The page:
Manas seeking more oil fields, partners in Tajikistan

Manas Petroleum Corp.’s DWM Petroleum AG subsidiary plans to acquire oil producing assets in Tajikistan, and its CJSC Somon Oil unit is negotiating with several experienced entities to farm out a majority of its existing interest in two exploratory blocks.

Manas Petroleum Corp.’s DWM Petroleum AG subsidiary plans to acquire oil producing assets in Tajikistan, and its CJSC Somon Oil unit is negotiating with several experienced entities to farm out a majority of its existing interest in two exploratory blocks.

DWM is buying 65% for $10.1 million and seeking to acquire the other 35% of a Tajik company that operates fields that are producing 300 b/d of oil from below 100 m and have the potential through rehabilitation of being restored to earlier levels of 50 to 3,500 b/d/well or more.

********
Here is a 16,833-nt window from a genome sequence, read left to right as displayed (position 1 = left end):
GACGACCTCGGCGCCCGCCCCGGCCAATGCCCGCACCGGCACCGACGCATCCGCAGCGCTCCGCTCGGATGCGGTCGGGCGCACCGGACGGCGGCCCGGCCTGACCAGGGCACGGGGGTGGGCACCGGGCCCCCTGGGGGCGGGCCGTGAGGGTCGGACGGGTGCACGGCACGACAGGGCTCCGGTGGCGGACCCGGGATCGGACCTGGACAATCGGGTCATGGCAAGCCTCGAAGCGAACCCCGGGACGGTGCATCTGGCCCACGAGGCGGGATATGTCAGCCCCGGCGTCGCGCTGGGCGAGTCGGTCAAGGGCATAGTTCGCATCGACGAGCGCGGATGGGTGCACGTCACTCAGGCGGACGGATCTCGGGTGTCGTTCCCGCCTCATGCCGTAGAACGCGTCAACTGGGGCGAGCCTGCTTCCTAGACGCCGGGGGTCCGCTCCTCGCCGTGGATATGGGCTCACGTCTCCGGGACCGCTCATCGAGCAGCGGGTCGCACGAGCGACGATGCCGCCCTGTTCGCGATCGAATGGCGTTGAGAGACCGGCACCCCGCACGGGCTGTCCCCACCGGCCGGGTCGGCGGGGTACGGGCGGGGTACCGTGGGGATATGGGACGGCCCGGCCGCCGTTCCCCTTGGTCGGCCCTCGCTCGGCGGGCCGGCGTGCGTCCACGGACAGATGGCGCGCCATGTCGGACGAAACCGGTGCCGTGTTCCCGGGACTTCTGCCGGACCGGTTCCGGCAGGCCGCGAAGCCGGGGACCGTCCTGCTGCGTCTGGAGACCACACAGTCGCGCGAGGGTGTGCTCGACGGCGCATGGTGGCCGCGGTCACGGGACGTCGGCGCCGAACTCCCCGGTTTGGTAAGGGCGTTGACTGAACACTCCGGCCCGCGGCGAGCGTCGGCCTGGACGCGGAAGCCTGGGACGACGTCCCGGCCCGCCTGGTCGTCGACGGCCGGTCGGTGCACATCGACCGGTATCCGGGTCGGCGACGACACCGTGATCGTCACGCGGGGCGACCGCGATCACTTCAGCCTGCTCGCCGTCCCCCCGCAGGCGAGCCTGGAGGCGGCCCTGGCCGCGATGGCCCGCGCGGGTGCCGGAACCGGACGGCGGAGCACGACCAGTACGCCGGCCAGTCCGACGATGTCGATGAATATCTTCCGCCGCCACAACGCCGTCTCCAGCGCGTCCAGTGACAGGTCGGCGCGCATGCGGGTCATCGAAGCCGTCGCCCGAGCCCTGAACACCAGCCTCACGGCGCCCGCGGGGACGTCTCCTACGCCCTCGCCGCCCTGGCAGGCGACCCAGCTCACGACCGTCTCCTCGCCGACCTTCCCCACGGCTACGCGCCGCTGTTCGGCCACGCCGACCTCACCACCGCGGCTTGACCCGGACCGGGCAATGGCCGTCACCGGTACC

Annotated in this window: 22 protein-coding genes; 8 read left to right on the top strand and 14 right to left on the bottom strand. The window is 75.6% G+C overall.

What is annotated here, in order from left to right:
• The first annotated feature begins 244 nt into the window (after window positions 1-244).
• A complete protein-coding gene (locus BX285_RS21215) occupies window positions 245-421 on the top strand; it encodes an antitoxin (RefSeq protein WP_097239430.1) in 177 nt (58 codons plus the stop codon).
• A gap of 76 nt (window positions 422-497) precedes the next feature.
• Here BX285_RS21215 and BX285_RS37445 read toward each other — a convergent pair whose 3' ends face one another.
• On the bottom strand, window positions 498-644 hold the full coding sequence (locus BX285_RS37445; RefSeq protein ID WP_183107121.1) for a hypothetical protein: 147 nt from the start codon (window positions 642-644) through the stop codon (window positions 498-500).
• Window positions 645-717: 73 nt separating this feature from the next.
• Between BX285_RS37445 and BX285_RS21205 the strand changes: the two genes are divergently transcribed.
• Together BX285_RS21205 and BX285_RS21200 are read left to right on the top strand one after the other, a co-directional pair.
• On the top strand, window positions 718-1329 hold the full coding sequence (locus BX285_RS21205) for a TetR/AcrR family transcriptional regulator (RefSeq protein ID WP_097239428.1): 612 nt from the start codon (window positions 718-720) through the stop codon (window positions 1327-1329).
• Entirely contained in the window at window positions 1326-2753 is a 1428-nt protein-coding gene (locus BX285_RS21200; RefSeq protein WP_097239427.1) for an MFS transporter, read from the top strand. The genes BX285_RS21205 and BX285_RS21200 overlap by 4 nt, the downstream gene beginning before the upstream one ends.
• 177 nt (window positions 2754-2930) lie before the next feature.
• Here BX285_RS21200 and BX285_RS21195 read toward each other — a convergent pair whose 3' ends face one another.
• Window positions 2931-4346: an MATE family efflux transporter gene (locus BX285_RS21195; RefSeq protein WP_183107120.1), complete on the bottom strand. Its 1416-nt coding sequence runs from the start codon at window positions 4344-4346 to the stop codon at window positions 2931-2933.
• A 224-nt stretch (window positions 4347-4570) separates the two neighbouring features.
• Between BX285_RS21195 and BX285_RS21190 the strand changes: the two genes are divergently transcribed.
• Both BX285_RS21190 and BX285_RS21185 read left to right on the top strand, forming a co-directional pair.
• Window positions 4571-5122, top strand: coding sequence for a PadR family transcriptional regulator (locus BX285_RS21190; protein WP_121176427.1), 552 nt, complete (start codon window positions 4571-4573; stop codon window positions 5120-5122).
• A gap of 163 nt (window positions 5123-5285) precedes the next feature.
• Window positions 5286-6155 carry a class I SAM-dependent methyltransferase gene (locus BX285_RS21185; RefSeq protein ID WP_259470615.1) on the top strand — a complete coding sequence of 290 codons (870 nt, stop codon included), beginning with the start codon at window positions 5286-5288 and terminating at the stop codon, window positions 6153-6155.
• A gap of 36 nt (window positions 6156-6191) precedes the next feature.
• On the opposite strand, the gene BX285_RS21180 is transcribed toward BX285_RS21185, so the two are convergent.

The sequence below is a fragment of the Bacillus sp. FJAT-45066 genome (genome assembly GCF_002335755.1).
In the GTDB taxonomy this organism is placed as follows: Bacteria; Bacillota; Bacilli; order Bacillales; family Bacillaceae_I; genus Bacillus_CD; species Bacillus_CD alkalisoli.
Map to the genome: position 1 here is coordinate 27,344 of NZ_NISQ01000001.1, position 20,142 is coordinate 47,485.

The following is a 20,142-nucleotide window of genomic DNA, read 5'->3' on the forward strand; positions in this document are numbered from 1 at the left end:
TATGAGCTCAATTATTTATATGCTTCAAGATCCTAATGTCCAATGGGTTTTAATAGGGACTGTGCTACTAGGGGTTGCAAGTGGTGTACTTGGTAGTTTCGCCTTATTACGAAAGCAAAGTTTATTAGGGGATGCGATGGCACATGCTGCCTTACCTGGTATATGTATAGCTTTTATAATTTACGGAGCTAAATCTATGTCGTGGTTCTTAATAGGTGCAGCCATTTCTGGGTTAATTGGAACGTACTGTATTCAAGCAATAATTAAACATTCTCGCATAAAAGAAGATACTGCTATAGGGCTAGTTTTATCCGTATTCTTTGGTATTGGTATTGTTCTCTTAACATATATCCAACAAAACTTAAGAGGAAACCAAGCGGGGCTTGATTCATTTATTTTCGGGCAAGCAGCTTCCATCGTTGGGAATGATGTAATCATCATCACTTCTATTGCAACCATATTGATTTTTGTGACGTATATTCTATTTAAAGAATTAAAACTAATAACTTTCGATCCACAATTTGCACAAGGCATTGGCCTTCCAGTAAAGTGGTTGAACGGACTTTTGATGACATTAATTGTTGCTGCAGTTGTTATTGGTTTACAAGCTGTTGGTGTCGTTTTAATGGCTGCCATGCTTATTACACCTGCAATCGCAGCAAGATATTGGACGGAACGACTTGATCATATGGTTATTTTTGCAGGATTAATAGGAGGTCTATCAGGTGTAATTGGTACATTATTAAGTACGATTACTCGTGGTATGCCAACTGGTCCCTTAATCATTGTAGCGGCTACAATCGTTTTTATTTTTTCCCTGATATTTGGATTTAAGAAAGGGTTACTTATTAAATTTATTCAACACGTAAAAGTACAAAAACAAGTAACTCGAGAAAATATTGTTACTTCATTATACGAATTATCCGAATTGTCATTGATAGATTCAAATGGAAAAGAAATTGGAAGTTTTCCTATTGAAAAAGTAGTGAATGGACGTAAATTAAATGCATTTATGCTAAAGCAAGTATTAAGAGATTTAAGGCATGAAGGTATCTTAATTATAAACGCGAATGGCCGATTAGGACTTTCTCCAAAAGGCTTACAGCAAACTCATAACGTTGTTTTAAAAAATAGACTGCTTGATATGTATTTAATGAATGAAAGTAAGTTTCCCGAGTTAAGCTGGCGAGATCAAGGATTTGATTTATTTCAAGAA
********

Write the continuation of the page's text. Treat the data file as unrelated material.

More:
Lack of investment and access to newer technology allowed the fields to become run down following Soviet Union break-up. Beyond rehabilitation, the fields have potential for further development, exploration, and appraisal. Manas did not give the names or locations of the fields.

About 100 wells are ready for workover, and DWM is analyzing more than 300 more wells and developing an initial work program.

Meanwhile, DWM is negotiating with several experienced groups from Russia, China, and the European Union to farm out as much as 70% of Somon Oil’s 90% interest in two exploration blocks that it estimates to contain risked resources of more than 400 million bbl of oil. DWM is also discussing the possibility of combining the exploration project with the rehabilitation project.

The exploratory project has two drill-ready prospects, and drilling is expected to start upon signing the agreements with the new partner. One target is located between two fields near producing wells. The second is a subsalt prospect with analogs in producing fields in Tajikistan and Uzbekistan.

In the past few months, all original seismic over the subsalt target has been reprocessed and the target relocated to a far less risky spot, Manas said.

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